18. A method of preparing grain for animal ingestion comprising the steps of delivering said grain through and cooking said grain in an elongate cooking vessel having a mixing and impacting assembly rotating therein, said mixing and impacting assembly extending longitudinally in said cooking vessel and said mixing and impacting assembly comprising: an elongate center shaft which is rotating in said cooking vessel; a plurality of elongate mixing blades which are rotating with and which extend substantially parallel to said center shaft, said mixing blades being spaced a sufficient distance from said center shaft such that said mixing blades stir said grain by traveling beneath a grain surface level in said cooking vessel when rotating through a rounded interior bottom portion of said cooking vessel; and a plurality of paddles which are rotating with and which extend substantially parallel to said center shaft, said paddles being positioned closer to said center shaft than are said mixing blades such that said paddles impact and displace said grain surface level as said paddles rotate toward said rounded interior bottom portion.

19. The method of claim 18 wherein each of said mixing blades has a first end adjacent said grain feed inlet end of said cooking vessel and a second end adjacent said cooked grain outlet end of said cooking vessel.

20. The method of claim 19 wherein each of said paddles has a first end adjacent said grain feed inlet end of said cooking vessel and a second end adjacent said cooked grain outlet end of said cooking vessel.

21. The method of claim 18 further comprising the step of maintaining desired cooking temperature conditions in said cooking vessel by injecting steam into said cooking vessel.

22. The method of claim 21 wherein said cooking temperature conditions are maintained by injecting said steam into said rounded interior bottom portion at a plurality of locations along said cooking vessel.

23. The method of claim 18 wherein said grain is delivered through said cooking vessel in an aqueous slurry form.

24. The method of claim 23 wherein said grain in said aqueous slurry form is continuously pushed through said cooking vessel from said grain feed inlet end to said cooked grain outlet by continuously delivering said grain into said grain feed inlet end.

25. The method of claim 18 further comprising the step of conducting said grain delivered from said cooked grain outlet end of said cooking vessel through a flaker.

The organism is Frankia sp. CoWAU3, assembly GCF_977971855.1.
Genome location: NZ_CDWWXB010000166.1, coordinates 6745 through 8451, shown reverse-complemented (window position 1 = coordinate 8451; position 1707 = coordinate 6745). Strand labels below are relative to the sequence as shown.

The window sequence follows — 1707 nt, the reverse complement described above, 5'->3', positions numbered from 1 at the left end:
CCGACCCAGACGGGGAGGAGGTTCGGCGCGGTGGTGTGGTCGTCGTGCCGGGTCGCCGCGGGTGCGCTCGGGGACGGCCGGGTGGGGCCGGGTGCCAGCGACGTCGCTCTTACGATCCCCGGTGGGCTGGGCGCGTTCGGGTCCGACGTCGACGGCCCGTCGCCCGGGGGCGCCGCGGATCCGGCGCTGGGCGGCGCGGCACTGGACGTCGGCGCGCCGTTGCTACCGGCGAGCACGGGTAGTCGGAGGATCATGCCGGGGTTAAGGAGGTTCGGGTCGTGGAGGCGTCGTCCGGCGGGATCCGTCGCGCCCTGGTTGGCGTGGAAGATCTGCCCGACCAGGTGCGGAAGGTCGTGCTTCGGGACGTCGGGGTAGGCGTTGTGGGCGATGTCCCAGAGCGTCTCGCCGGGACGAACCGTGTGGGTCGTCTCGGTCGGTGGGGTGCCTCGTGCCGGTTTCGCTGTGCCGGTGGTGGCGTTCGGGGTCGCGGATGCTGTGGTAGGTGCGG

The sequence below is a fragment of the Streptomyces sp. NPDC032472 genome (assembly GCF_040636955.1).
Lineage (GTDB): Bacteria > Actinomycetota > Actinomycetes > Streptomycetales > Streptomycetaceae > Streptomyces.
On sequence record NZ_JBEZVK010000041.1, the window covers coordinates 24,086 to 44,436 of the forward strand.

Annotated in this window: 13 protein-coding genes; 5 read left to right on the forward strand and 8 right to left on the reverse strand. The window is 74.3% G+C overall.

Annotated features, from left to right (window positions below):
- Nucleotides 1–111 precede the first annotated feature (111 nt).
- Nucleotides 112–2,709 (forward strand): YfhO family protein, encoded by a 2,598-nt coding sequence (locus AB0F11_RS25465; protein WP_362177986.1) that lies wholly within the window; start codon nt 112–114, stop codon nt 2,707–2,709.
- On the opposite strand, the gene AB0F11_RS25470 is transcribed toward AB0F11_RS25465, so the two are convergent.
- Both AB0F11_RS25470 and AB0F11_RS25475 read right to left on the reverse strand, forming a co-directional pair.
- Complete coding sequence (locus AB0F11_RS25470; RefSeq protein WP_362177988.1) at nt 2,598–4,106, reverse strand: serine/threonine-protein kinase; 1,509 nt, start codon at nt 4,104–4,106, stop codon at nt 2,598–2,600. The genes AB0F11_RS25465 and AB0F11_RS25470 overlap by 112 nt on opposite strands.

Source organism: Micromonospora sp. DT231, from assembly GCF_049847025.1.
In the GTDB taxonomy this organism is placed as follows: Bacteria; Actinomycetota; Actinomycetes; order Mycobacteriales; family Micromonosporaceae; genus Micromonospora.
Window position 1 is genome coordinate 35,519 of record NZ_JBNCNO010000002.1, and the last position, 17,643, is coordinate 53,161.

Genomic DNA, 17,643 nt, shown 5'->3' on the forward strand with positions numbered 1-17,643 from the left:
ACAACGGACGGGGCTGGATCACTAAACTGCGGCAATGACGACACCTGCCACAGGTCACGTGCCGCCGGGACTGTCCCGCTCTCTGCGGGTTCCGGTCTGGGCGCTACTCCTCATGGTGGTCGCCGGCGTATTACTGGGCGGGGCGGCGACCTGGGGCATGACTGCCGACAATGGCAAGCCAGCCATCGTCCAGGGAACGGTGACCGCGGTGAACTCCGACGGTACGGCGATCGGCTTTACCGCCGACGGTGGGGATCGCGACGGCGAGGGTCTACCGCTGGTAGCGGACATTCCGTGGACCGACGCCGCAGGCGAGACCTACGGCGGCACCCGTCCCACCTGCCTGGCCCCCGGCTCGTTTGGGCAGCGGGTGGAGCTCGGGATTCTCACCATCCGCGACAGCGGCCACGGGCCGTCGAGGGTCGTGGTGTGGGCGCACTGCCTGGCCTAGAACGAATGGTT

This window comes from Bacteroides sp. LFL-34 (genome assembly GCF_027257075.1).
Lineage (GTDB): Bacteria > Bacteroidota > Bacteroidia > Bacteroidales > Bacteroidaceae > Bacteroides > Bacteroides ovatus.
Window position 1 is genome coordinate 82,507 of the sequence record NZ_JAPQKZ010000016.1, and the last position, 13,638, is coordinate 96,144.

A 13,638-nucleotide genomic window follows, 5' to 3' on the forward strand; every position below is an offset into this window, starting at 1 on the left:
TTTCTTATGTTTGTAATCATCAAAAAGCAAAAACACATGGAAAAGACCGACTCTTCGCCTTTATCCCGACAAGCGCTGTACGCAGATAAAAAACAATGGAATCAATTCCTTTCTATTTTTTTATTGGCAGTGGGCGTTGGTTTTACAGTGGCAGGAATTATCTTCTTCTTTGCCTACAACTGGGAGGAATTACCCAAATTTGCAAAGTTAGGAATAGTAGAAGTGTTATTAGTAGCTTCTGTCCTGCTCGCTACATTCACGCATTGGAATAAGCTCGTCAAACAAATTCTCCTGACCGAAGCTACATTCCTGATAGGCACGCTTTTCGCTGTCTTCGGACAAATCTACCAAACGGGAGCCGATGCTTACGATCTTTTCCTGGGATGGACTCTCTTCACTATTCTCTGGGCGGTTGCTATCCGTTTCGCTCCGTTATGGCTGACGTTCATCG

26. The method of claim 18 wherein said grain is delivered through said cooking vessel in a non-slurry form such that said grain is not suspended in a liquid medium.

27. The method of claim 26 further comprising the step of applying a sufficient amount of water to said grain in said cooking vessel such that a moisture content of said grain is increased.

Description:

RELATED APPLICATION

This application is a continuation-in-part of U.S. patent application Ser. No. 11/962,610, filed Dec. 21, 2007 which claims the benefit of U.S. Provisional Patent Application Ser. No. 60/871,395, filed on Dec. 21, 2006, the disclosures of which are incorporated herein by reference as if fully set out at this point.

FIELD OF THE INVENTION

A cooking and hydration method and apparatus used to process corn and other grains prior, for example, to a flaking operation in a feedlot application.

BACKGROUND OF THE INVENTION

Corn is fed to animals as either a whole grain supplement or as some portion of it. It can be fed as Whole Kernel, Cracked, or Flaked. Feeding whole kernel corn to animals limits its nutritional value since the stomach of the animal has a difficult time digesting through the tough external shell (hull) of the kernel. Because of this, a great deal of the internal starch of the corn will not be exposed to the digestion system and travels through the animal with low nutritional value.